History of Papua New Guinea

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The prehistory of Papua New Guinea can be traced back to about 60,000 years ago when people first migrated towards the Australian continent. The written history began when European navigators first sighted New Guinea in the early part of the 16th century.



Archeological evidence indicates that humans arrived on New Guinea at least 60,000 years ago, probably by sea from Southeast Asia during an Ice Age period when the sea was lower and distances between islands shorter. Although the first arrivals were hunters and gatherers, early evidence shows that people managed the forest environment to provide food. There also are indications of gardening having been practiced at the same time that agriculture was developing in Mesopotamia and Egypt. Today's staples—sweet potatoes and pigs—were later arrivals, but shellfish and fish have long been mainstays of coastal dwellers' diets. Recent archaeological research suggests that 50,000 years ago, people may have occupied sites in the highlands at altitudes of up to 2000 metres, rather than being restricted to warmer coastal areas.[1]

European discovery

When Europeans first arrived, inhabitants of New Guinea and nearby islands - while still relying on bone, wood, and stone tools - had a productive agricultural system. They traded along the coast, mainly in pottery, shell ornaments and foodstuffs, and in the interior, where forest products were exchanged for shells and other sea products.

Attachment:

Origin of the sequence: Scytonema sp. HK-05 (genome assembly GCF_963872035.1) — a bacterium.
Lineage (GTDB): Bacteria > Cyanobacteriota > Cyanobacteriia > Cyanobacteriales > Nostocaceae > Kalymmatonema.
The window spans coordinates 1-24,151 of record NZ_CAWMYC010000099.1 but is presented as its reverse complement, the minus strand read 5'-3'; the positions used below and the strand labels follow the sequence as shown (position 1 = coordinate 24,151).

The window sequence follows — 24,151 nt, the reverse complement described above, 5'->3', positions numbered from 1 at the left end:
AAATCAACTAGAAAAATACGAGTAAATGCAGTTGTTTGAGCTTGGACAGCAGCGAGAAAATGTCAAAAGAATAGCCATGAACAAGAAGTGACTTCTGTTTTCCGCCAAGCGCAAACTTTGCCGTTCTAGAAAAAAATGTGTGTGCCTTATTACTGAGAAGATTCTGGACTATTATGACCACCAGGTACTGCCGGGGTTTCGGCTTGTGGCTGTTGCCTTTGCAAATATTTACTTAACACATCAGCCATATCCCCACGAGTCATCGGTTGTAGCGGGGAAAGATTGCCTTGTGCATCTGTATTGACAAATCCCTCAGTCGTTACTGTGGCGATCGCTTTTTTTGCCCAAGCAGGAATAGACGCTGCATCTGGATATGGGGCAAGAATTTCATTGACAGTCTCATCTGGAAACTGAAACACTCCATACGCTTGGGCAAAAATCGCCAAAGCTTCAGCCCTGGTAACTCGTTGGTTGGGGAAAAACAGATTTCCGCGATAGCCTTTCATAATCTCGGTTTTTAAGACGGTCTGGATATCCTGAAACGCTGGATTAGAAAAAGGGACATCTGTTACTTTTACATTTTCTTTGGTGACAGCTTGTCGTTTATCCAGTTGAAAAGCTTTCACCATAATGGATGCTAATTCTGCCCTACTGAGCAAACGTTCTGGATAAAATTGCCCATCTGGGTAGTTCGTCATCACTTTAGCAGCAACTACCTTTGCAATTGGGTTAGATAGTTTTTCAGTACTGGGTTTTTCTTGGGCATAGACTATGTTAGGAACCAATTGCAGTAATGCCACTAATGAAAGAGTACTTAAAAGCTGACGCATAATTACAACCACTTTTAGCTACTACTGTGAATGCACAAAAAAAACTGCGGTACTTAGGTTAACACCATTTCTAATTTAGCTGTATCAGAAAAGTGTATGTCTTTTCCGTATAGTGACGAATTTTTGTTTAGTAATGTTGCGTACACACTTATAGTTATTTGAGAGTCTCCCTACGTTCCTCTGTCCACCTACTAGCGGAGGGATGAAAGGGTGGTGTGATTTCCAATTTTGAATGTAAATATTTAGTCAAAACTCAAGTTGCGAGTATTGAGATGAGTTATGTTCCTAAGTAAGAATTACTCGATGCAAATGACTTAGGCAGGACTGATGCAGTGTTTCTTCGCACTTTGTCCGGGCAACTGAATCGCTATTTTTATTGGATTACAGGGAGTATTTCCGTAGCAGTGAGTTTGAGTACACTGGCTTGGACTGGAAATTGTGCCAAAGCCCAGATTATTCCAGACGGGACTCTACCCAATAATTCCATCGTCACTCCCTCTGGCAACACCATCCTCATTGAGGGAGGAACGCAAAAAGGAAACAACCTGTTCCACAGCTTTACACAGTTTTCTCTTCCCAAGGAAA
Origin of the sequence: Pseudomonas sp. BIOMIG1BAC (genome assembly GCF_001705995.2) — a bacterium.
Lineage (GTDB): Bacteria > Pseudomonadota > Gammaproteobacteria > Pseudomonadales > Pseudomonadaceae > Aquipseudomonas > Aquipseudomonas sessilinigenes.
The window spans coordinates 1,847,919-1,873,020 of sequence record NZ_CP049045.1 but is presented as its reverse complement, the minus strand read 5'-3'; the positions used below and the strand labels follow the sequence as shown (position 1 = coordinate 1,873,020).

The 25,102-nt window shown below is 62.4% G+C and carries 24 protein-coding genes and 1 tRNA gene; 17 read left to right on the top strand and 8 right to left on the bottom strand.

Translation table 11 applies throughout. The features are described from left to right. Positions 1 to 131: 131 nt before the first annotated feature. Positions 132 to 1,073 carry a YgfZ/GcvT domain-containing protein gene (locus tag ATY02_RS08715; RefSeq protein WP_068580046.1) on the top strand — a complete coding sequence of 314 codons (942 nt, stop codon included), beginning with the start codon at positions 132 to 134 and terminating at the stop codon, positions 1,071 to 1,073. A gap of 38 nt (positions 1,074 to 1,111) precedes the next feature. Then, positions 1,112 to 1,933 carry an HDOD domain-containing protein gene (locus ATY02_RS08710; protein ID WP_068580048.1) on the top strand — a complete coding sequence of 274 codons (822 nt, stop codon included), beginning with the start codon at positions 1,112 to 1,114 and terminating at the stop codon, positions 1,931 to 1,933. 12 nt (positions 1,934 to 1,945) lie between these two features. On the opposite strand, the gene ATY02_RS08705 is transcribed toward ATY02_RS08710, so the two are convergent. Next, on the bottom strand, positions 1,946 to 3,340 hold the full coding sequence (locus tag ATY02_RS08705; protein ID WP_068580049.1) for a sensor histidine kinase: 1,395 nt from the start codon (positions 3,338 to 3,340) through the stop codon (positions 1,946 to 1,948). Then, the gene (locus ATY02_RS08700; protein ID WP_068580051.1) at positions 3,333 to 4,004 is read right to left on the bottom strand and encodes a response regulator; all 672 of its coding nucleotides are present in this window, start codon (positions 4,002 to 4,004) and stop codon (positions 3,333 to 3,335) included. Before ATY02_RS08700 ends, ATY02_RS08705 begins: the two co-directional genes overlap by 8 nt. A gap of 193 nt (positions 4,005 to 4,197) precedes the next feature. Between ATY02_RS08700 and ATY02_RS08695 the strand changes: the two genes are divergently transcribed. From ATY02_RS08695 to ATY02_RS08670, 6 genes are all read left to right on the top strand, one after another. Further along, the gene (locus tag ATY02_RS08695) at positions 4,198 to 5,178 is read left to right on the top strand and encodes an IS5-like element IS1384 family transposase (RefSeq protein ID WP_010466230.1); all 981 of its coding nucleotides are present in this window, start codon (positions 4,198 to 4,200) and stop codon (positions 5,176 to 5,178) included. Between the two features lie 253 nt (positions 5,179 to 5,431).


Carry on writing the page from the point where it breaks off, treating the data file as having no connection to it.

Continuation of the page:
The first Europeans to sight New Guinea were probably the Portuguese and Spanish navigators sailing in the South Pacific in the early part of the 16th century. In 1526-27, the Portuguese explorer Jorge de Menezes accidentally came upon the principal island and is credited with naming it Papua, a Malay word for the frizzled quality of Melanesian hair. The term New Guinea was applied to the island in 1545 by a Spaniard, Yñigo Ortiz de Retez, because of a resemblance between the islands' inhabitants and those found on the African Guinea coast.

Although European navigators visited the islands and explored their coastlines thereafter, little was known of the inhabitants by Europeans until the 1870s, when Russian anthropologist Nicholai Miklukho-Maklai made a number of expeditions to New Guinea, spending several years living among native tribes, and described their way of life in a comprehensive treatise.

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